In the surrounding grounds of Furness Abbey are a number of historical curiosities from both the Medieval era and from Victorian times when the remnants of the monastery became a tourist attraction. All can be visited for free as they are outside of the modern English Heritage fence, but no trip to the area would be complete without going in amongst the ruins of Furness Abbey. for which an entrance fee is charged.
The Gatehouse Chapel
In the car park of the abbey stands the remains of the gatehouse chapel. Due to the towering nature of the monastery ruins it is somewhat overlooked by visitors. It is a sizeable and significant building in its own right, dating from the 1300s. It would have been used by people who were not able to worship in the abbey church. The interior has remnants of an altar, a triple-arched sedilia (stone seats for the clergy), piscina (a basin for washing the communion vessels) and credence (a small shelf where wine and bread are placed).
Adjoining the chapel is a gothic arch wide enough for a carriage to pass through and a smaller pedestrian arch alongside it. This dates from the 1500s and stands on the site of the original outer gate of the abbey precinct.
One of the Abbey’s Corn Mills?
Parts of the building in the picture below date back to the Medieval period, and it is contemporary with the abbey. It is thought by some to be rare surviving remains of one of the monastery’s corn mills, although this is not a consensus view. Other sources claim it is the remnant of the Lay Stewards Hall, once part of a much bigger building. With the advent of tourism, the building became the Custodian’s House in the 1800s. Tragically, in 1996, a serious arson attack badly damaged it. However, its original cruck frame remains intact inside today, somewhat blackened, and can be viewed when visiting. This has been dated to the 1400s. All buildings need a use, and this one is now an excellent cafe just a short walk from the abbey. The link to the cafe’s website is in the access section below.
Bow Bridge is a diminutive Medieval bridge, above the monastery site. It was originally built to link the abbey to another one of its corn mills, named New Mill. The bridge is over 500 years old and was constructed to cross the stream known as Mill Beck. During the time of the abbey it would have been in constant use, with goods such as malt, corn and salt being carried over it to the monastery. Originally the bridge would have had stone parapets on either side, ensuring traffic did not fall into the water below.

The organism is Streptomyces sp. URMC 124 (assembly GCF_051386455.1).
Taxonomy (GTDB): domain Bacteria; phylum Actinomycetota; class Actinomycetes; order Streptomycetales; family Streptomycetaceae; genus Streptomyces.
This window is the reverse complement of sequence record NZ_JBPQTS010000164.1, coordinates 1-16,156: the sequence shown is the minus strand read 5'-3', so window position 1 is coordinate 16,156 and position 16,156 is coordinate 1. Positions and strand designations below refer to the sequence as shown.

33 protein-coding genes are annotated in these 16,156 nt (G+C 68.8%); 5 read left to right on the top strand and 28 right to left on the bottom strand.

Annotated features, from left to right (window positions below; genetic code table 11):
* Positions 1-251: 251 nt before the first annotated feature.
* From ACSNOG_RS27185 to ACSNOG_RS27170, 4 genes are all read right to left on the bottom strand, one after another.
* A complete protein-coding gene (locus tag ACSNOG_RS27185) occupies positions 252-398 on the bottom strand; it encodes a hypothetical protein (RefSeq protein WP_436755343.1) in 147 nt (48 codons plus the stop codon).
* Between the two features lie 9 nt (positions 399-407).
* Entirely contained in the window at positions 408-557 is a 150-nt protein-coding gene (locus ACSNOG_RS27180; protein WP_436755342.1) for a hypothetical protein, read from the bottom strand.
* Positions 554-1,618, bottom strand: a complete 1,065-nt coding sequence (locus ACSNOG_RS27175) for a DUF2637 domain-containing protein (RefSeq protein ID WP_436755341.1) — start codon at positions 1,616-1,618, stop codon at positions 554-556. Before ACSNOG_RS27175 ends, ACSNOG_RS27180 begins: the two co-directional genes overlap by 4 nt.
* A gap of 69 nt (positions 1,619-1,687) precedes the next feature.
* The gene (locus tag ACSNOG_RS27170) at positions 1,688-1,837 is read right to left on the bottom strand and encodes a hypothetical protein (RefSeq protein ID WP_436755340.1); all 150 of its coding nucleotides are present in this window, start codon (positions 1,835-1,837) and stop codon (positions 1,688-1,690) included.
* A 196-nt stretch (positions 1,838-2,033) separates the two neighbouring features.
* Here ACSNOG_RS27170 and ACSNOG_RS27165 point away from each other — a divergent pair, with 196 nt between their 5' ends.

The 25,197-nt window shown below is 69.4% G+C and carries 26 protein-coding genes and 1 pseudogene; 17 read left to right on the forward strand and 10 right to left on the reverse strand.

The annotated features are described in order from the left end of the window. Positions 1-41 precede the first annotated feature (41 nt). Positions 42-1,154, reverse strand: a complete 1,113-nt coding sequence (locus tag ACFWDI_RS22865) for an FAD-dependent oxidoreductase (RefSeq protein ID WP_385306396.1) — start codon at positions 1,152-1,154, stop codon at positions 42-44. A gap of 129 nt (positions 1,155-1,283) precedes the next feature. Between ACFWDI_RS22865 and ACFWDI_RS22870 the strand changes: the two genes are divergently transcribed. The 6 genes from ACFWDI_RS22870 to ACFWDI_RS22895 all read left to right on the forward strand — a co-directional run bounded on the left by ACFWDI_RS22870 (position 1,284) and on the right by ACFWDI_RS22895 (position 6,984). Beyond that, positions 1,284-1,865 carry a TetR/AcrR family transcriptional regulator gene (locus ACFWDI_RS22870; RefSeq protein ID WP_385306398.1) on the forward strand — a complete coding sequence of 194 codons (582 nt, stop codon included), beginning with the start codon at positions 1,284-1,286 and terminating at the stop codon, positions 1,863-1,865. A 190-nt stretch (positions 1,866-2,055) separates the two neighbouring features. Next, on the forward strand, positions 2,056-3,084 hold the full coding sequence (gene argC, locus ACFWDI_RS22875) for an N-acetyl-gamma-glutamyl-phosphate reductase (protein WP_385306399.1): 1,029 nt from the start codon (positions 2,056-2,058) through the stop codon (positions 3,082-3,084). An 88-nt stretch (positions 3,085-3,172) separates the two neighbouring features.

The Custodian’s Hut
Next to the the metal perimeter fence is the Custodian’s Hut. Complete with its own fireplace and chimney, it dates from Victorian times. Here the caretaker of the site would sit, with guides and maps at hand to direct the visitor to see the most interesting aspects of the ruins.
Furness Abbey Hotel
The coming of the railways gave a huge boost to Lake District tourism. The Furness Railway Company opened a train station in 1846 and visitors could stay at the Furness Abbey Hotel, a converted manor house once owned by the Preston family. The hotel was successful for many years, but finally closed in 1938. During the Second World War, the building was requisitioned by the army to serve as a gun control centre for Barrow. A 1941 German air raid badly damaged it, along with the abbey train station. The hotel was demolished in 1953, and all that now remains from this era is the station’s refreshment room and booking office. This became a bar and restaurant known as the Abbey Tavern, which stopped being used some years ago. This grade II listed building has been boarded up for a long time but has been recently sold, although what will be done with it remains uncertain.
Site visited in 2019 by A. and S. Bowden. This page written 2023.
All the curiosities can be seen for free as they are outside the modern fence of Furness Abbey. The ruined monastery is spectacular and worth viewing close up, so consider buying a ticket and going into the grounds as well. See our page on it here.
Abbey Mill coffee shop is just a short walk from the abbey car park. Follow the pavement by the perimeter fence to reach it on foot. Visit the website here.
At this site
Nearby, just a drive away
Heritage Unlocked: Guide to free sites in the North West, Sarah Yates (2003), English Heritage
Furness Abbey and Piel Castle, Edited by Louise Wilson (2018), English Heritage. Available to buy from the abbey or online at the abbey website.
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